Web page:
Jeep Wrangler 4x4 review
The Wrangler feels 20 years out of date.
Driving The Wrangler looks very much the ‘traditional’ 4x4 – and feels as much as you clamour up into the cabin. Sadly, this means it’s not up to the standards of more modern competitors. It’s available with a diesel engine and automatic now, for the first time, but neither is what you would call cutting-edge. The wheezing 2.8-litre struggles to shift the Wrangler’s 1,980kg kerbweight, and the five-speed auto is hopelessly sluggish (though the manual is OK). The brakes are poor, and although torsional rigidity is claimed to have improved by 50 per cent, on the road it feels agricultural. It wanders, jitters, shakes, has an appallingly wide turning circle and frighteningly vague steering. However, off-road, it’s superb. It’s brilliantly suited to life in the rough. It’s just a shame that this comes at the expense of on-road manners.
Marketplace The Jeep is the odd one out in today’s compact 4x4 world. It’s not trying to be a direct rival to more mainstream competitors… and you can’t deny it looks fun. OK, it’s far from being sleek and sophisticated, but with its all-American image, it has a real Wild West vibe. There are two versions, standard three-door and long-wheelbase five-door Unlimited. Jeep does offer a petrol V6, but it’s the 2.8-litre diesel that will sell in greatest numbers, with the maker offering a choice of two trims – Sport or Sahara. It’s the latter that has the most luxuries, such as air con and plusher trim, though both versions include twin airbags.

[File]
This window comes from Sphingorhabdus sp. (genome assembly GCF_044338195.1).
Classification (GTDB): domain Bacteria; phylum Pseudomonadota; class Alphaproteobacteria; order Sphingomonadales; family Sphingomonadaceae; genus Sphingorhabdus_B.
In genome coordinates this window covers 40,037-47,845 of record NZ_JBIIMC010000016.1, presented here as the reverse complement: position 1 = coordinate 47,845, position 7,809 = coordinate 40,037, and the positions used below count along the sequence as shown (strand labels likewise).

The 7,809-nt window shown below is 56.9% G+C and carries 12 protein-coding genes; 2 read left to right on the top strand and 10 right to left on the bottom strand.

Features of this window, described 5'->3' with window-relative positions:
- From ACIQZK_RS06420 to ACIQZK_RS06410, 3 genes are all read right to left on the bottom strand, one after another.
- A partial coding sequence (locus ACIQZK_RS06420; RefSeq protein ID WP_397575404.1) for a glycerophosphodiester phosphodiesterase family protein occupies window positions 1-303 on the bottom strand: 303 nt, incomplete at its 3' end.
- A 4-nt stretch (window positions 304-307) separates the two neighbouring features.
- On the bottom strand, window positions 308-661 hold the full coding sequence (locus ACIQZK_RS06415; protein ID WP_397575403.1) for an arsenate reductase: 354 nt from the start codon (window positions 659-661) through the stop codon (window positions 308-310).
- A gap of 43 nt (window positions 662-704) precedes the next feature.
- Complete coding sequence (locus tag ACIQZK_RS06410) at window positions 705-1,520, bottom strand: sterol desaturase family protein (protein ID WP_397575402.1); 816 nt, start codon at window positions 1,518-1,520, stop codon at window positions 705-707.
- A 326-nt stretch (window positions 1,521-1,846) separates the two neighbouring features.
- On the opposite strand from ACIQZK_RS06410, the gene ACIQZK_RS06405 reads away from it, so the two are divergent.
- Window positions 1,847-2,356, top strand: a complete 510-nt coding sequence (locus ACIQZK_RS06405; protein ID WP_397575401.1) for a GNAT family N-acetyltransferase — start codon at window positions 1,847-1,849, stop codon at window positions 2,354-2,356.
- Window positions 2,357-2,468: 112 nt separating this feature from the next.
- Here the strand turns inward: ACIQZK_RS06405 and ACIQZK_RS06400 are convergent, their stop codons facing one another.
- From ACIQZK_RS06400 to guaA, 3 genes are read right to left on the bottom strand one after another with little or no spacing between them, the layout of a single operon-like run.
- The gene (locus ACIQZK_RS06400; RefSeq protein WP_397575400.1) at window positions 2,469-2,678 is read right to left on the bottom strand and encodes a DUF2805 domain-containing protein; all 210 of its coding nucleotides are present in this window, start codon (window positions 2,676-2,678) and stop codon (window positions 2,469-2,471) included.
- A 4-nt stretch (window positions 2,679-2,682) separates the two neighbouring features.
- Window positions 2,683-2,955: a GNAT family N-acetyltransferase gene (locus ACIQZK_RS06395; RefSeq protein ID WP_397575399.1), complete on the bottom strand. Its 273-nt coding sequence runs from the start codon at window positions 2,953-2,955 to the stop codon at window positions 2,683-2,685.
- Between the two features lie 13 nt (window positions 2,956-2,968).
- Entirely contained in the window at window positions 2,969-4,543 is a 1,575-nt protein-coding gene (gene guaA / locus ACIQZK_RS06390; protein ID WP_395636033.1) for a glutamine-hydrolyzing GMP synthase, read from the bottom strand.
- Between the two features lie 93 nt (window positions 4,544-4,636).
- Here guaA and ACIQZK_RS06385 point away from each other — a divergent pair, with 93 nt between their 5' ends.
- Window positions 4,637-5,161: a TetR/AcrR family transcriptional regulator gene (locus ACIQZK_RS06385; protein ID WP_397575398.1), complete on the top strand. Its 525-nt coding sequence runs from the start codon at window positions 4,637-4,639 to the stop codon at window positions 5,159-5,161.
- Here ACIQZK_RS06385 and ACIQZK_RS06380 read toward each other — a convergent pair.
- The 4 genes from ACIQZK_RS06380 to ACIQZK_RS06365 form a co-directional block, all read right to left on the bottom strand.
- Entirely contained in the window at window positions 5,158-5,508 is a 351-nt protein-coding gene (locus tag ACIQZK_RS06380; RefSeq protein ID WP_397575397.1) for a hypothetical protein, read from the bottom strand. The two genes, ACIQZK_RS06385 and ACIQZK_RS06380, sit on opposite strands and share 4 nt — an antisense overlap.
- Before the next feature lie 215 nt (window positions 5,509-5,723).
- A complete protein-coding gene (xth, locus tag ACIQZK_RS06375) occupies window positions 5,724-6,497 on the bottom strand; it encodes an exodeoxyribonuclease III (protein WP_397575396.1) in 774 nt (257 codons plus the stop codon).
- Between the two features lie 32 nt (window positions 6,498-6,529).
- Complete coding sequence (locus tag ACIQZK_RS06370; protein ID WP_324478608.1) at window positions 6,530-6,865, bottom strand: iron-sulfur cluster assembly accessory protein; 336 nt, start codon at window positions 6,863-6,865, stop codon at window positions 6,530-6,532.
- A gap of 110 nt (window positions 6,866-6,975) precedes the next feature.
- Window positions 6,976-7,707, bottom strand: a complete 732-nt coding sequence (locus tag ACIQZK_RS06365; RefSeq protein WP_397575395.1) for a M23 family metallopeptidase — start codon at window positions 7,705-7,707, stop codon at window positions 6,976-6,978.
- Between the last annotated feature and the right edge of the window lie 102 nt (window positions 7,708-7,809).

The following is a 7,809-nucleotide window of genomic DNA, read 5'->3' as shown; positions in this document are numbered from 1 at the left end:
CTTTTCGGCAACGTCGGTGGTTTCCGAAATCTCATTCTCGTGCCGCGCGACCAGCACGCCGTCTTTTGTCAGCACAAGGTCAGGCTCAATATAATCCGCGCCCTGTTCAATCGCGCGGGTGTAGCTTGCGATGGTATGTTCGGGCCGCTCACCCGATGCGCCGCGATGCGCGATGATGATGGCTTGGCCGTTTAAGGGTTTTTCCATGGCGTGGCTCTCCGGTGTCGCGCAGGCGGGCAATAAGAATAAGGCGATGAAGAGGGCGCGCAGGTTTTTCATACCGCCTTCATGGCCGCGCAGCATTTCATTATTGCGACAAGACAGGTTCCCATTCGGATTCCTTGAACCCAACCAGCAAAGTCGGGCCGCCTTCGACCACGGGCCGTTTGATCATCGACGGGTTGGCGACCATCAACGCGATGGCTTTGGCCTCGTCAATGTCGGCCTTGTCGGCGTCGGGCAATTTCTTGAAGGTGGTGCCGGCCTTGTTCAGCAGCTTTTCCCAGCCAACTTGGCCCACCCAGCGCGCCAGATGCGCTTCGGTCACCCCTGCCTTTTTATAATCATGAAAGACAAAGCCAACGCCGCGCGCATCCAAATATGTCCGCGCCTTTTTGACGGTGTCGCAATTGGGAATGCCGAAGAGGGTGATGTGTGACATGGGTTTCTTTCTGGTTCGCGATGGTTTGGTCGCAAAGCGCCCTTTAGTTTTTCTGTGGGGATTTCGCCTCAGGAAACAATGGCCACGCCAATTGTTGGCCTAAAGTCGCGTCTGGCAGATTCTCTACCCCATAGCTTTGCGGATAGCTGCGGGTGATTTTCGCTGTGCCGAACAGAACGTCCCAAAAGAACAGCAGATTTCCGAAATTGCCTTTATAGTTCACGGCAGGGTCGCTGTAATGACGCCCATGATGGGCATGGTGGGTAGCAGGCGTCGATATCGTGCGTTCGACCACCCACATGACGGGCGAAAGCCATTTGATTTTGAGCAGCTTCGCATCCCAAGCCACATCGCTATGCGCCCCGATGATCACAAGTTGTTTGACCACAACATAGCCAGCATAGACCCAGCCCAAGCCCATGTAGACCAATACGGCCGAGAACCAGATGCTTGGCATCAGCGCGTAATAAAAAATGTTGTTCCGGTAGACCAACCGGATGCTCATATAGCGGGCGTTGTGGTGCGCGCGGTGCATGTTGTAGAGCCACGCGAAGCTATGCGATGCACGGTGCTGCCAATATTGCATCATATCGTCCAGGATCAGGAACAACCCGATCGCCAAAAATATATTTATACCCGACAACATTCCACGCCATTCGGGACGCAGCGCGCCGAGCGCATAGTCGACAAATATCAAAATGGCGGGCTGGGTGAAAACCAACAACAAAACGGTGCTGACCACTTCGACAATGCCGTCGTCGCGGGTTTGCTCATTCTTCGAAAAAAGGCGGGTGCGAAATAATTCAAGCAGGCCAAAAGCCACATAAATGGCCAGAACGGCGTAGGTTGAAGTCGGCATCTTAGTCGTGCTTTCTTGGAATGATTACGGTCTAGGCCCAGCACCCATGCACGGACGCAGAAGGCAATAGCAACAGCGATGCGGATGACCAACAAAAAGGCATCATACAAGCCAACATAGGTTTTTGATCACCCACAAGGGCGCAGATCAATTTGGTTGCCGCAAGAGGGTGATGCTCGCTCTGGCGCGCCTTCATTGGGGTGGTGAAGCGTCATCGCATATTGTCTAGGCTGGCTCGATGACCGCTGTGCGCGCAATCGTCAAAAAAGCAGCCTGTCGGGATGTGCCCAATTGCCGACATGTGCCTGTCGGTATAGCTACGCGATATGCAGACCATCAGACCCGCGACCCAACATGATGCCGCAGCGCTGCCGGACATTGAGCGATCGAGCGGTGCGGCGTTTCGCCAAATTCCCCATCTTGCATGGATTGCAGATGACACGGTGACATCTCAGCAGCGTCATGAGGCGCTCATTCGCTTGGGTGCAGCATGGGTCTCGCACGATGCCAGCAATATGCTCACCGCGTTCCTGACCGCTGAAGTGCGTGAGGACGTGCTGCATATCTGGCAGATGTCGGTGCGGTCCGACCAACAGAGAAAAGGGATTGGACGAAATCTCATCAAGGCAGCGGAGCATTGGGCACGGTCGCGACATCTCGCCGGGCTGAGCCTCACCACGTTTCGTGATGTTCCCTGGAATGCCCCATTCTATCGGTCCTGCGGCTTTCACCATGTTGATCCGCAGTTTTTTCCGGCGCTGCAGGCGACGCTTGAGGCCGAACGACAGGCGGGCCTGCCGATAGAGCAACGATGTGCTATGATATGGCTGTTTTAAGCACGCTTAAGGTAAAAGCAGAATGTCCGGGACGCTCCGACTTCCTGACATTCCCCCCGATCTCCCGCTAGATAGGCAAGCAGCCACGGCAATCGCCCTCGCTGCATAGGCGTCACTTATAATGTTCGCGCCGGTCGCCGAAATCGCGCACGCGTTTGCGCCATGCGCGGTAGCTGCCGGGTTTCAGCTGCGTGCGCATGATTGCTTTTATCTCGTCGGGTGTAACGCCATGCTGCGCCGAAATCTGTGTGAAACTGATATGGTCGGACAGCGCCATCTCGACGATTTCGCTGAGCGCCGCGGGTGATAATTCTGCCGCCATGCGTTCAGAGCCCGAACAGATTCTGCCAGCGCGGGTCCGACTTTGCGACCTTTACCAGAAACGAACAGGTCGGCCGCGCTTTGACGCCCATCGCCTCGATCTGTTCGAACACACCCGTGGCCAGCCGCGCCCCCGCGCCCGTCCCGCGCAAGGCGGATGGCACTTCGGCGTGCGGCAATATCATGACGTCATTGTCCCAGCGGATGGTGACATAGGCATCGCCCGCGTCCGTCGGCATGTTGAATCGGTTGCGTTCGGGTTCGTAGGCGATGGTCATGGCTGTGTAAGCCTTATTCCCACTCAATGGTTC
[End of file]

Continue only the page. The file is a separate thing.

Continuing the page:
Owning The best thing that can be said about the cabin is that the rear seats fold flat quite neatly – resulting, in the Unlimited, in a decent 1,600-litre load area. But with doors that don’t stay open by themselves, cheap trim, minimal stowage, inadequate night time illumination, a dreadful layout and countless ergonomic flaws, the Wrangler is woefully under developed. It’s uncomfortable to sit in, tricky to see out of, slabby and dated. Even the seats are unsupportive. As for running costs, they’re steep as well. We returned a pitiful 23.3mpg from our auto diesel test car, while a retained value of 36.6 per cent is one of the worst in the 4x4 sector. And while entry-level list prices seem low, they soon bump up when you realise only the Sahara comes with air con.